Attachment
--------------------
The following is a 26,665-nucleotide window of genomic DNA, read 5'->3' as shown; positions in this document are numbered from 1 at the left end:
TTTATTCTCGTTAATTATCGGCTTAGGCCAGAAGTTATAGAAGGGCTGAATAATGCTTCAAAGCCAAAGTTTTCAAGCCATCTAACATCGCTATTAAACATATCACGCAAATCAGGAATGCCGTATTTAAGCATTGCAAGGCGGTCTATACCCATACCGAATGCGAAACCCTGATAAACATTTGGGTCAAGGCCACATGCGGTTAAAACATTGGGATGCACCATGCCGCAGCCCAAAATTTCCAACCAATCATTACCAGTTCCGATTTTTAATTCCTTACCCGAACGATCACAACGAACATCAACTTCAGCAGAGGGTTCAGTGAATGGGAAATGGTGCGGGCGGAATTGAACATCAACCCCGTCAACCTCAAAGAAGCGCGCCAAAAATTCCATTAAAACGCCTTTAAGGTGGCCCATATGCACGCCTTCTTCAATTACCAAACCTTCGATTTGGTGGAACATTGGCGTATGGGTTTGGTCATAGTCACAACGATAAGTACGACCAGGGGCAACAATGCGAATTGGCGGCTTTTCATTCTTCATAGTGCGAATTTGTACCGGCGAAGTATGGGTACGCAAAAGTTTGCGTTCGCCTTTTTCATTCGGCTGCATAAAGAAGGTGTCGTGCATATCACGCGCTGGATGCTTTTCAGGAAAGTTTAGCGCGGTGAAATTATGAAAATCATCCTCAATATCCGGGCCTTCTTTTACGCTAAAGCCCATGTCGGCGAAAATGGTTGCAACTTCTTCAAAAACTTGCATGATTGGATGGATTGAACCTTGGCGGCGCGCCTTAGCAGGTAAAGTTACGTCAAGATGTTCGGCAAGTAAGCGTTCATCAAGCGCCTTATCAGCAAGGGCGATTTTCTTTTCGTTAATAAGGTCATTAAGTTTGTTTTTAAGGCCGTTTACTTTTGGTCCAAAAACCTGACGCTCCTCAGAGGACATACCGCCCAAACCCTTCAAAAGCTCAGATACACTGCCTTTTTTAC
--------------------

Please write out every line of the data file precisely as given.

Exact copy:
The following is a 26,665-nucleotide window of genomic DNA, read 5'->3' as shown; positions in this document are numbered from 1 at the left end:
TTTATTCTCGTTAATTATCGGCTTAGGCCAGAAGTTATAGAAGGGCTGAATAATGCTTCAAAGCCAAAGTTTTCAAGCCATCTAACATCGCTATTAAACATATCACGCAAATCAGGAATGCCGTATTTAAGCATTGCAAGGCGGTCTATACCCATACCGAATGCGAAACCCTGATAAACATTTGGGTCAAGGCCACATGCGGTTAAAACATTGGGATGCACCATGCCGCAGCCCAAAATTTCCAACCAATCATTACCAGTTCCGATTTTTAATTCCTTACCCGAACGATCACAACGAACATCAACTTCAGCAGAGGGTTCAGTGAATGGGAAATGGTGCGGGCGGAATTGAACATCAACCCCGTCAACCTCAAAGAAGCGCGCCAAAAATTCCATTAAAACGCCTTTAAGGTGGCCCATATGCACGCCTTCTTCAATTACCAAACCTTCGATTTGGTGGAACATTGGCGTATGGGTTTGGTCATAGTCACAACGATAAGTACGACCAGGGGCAACAATGCGAATTGGCGGCTTTTCATTCTTCATAGTGCGAATTTGTACCGGCGAAGTATGGGTACGCAAAAGTTTGCGTTCGCCTTTTTCATTCGGCTGCATAAAGAAGGTGTCGTGCATATCACGCGCTGGATGCTTTTCAGGAAAGTTTAGCGCGGTGAAATTATGAAAATCATCCTCAATATCCGGGCCTTCTTTTACGCTAAAGCCCATGTCGGCGAAAATGGTTGCAACTTCTTCAAAAACTTGCATGATTGGATGGATTGAACCTTGGCGGCGCGCCTTAGCAGGTAAAGTTACGTCAAGATGTTCGGCAAGTAAGCGTTCATCAAGCGCCTTATCAGCAAGGGCGATTTTCTTTTCGTTAATAAGGTCATTAAGTTTGTTTTTAAGGCCGTTTACTTTTGGTCCAAAAACCTGACGCTCCTCAGAGGACATACCGCCCAAACCCTTCAAAAGCTCAGATACACTGCCTTTTTTAC